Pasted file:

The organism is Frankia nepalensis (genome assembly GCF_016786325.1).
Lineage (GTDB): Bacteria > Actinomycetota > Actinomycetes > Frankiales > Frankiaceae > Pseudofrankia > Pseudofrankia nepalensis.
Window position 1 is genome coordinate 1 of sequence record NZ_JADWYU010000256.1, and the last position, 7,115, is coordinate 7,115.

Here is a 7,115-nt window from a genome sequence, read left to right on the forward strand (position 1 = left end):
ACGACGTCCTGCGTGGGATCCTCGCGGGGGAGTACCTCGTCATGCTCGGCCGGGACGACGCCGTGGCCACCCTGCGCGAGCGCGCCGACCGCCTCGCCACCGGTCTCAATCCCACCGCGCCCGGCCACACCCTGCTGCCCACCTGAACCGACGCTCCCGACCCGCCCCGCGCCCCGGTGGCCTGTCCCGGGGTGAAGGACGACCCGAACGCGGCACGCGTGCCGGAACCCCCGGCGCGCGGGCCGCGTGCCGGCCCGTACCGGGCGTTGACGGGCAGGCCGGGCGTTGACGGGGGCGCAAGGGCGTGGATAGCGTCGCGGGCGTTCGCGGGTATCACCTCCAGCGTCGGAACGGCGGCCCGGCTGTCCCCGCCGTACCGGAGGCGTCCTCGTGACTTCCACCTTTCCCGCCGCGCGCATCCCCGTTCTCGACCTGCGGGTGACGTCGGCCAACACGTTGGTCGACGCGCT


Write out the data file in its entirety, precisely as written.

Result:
The organism is Frankia nepalensis (genome assembly GCF_016786325.1).
Lineage (GTDB): Bacteria > Actinomycetota > Actinomycetes > Frankiales > Frankiaceae > Pseudofrankia > Pseudofrankia nepalensis.
Window position 1 is genome coordinate 1 of sequence record NZ_JADWYU010000256.1, and the last position, 7,115, is coordinate 7,115.

Here is a 7,115-nt window from a genome sequence, read left to right on the forward strand (position 1 = left end):
ACGACGTCCTGCGTGGGATCCTCGCGGGGGAGTACCTCGTCATGCTCGGCCGGGACGACGCCGTGGCCACCCTGCGCGAGCGCGCCGACCGCCTCGCCACCGGTCTCAATCCCACCGCGCCCGGCCACACCCTGCTGCCCACCTGAACCGACGCTCCCGACCCGCCCCGCGCCCCGGTGGCCTGTCCCGGGGTGAAGGACGACCCGAACGCGGCACGCGTGCCGGAACCCCCGGCGCGCGGGCCGCGTGCCGGCCCGTACCGGGCGTTGACGGGCAGGCCGGGCGTTGACGGGGGCGCAAGGGCGTGGATAGCGTCGCGGGCGTTCGCGGGTATCACCTCCAGCGTCGGAACGGCGGCCCGGCTGTCCCCGCCGTACCGGAGGCGTCCTCGTGACTTCCACCTTTCCCGCCGCGCGCATCCCCGTTCTCGACCTGCGGGTGACGTCGGCCAACACGTTGGTCGACGCGCT